[This post is the first in what we hope will be a series of posts by readers explaining why they want to take on reading the church fathers. Megan V. draws from Mark Noll, Augustine, and T. S. Eliot to explain what has brought her to patristics. If you are interested in contributing a similar post (details here), please send us a note. —LAM]
And He spoke a parable unto them. (Luke 18:1)
In an old country house, there was a window that looked out on a tall tree. The house’s owner would come and look through the window at the tree. He could see the tree clearly, from its roots to its crown, because the window was kept clean and clear. Then the owner died, and no one came to the house for seventy years. No one cleaned the window, and it grew very dusty. Spiderwebs crisscrossed its surface. At last, a young woman came to the house. She reached the window and looked out, but the grime that covered the window after seventy years so obscured the tree that she could see only its shadow.
Just so, I have come to realize that the two thousand years between the early church and the contemporary one obscure (and sometimes even distort) my sight of the Christian faith. As seventy years covered the window with dust and cobwebs, so twenty centuries have covered the faith with so many political maneuvers, crusades, national re-awakenings and reformations, and even benign changes in the church service or Bible reading that sometimes it is difficult to distinguish between biblical doctrine and recent historical tradition. Ultimately, this is the reason why I am planning to read the Fathers: to see more clearly how Christianity was meant to be experienced, which is not necessarily how we experience it today.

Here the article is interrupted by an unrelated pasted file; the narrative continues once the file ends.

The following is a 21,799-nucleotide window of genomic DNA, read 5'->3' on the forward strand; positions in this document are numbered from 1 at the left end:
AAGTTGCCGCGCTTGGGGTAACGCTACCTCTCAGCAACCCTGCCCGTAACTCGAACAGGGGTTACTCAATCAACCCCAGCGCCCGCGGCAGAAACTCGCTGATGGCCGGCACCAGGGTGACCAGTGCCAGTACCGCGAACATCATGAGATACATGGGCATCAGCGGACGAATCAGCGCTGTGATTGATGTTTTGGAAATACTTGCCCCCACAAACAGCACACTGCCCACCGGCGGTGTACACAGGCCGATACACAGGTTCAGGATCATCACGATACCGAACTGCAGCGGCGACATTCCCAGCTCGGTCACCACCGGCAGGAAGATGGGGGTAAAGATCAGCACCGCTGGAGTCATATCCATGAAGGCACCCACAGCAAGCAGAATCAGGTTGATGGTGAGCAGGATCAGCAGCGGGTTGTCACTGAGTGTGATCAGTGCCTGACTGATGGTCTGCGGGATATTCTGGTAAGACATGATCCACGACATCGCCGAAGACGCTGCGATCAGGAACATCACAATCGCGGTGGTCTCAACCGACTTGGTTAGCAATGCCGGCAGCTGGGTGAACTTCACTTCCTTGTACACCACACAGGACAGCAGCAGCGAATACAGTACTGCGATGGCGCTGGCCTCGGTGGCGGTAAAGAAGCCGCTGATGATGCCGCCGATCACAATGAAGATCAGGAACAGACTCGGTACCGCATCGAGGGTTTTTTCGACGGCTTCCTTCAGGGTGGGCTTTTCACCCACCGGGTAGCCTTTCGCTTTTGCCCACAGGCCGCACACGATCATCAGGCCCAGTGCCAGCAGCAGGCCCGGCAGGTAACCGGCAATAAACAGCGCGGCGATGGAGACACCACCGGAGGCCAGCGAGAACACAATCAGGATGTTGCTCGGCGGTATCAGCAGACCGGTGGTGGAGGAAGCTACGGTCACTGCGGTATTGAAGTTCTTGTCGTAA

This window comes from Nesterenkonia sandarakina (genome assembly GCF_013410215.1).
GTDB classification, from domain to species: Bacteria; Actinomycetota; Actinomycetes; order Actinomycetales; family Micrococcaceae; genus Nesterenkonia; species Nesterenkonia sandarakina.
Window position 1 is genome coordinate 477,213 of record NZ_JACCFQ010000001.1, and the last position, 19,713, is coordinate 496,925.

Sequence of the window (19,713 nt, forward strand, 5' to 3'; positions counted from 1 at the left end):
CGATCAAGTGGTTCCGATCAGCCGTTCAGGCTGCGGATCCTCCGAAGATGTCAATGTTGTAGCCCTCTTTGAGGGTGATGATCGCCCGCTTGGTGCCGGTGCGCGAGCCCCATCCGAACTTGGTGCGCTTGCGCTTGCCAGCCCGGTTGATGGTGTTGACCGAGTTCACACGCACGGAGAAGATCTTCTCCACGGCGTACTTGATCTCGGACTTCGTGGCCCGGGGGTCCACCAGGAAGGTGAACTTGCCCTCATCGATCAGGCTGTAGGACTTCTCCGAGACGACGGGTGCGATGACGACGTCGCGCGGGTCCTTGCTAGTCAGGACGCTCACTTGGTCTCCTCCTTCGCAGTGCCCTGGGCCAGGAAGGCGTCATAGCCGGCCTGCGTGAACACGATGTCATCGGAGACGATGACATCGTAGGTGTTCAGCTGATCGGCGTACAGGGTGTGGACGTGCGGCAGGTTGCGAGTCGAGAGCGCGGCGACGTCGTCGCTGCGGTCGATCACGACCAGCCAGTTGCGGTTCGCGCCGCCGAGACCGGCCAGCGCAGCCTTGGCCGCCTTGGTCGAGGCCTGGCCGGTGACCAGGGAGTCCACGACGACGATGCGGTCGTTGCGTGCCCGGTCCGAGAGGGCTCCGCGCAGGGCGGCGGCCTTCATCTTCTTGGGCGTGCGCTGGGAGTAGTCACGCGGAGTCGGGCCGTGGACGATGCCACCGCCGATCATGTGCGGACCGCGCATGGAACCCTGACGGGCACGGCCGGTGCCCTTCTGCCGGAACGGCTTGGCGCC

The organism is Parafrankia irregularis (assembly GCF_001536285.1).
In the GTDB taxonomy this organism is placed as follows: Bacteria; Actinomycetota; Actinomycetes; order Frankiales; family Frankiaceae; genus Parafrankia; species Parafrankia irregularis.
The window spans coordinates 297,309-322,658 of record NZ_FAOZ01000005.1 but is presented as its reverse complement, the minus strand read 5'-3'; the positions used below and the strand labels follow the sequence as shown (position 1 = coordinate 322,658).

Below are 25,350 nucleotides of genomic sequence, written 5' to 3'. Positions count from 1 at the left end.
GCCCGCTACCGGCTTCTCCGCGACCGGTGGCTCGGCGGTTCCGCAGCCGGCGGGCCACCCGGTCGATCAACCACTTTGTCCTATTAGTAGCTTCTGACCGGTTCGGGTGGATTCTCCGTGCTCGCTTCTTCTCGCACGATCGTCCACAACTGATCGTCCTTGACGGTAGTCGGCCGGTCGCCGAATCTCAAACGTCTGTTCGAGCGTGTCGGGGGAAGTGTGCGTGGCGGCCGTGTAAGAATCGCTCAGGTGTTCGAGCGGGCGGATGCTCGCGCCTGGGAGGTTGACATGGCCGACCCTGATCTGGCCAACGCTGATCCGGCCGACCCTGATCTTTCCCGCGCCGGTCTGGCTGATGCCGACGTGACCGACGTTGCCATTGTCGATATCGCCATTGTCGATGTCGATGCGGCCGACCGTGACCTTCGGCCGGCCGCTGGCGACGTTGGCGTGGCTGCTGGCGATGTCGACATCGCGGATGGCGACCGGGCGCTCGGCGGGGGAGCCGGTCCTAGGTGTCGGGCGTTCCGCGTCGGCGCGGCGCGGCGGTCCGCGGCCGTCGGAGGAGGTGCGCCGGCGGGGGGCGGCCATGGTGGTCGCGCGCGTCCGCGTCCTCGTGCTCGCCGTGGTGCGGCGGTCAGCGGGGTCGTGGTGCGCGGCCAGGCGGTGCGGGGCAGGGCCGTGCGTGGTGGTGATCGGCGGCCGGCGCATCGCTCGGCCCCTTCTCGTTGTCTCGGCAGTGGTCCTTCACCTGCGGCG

Last spring, I read Mark Noll’s The Scandal of the Evangelical Mind. It was Noll who pointed out to me most clearly that what some people would consider ‘simple biblical truth’ (120) is in fact a recent invention, made popular by its historical and cultural contexts.
For example, I was raised premillenialist, and so as a child I assumed that believers way back to Paul accepted this position because it was ‘simple biblical truth.’ Not so. Premillenialism is popular in part because evangelials leaned heavily on its doctrines in order to cope with the massive social changes in 1800s America, such as increasing secularization and the Industrial Revolution. Timothy Weber suggests that “the premillenialist view of the future provided both a blessed hope and a way of understanding why things were going so badly. There [was] an ironic comfort in knowing that centuries ago, the Bible predicted this mess.” (qtd Noll 120). Its theological truth aside, there is no doubt that premillenialism was emphasized as important Christian doctrine partly because it spoke to an important emotional need two hundred years ago.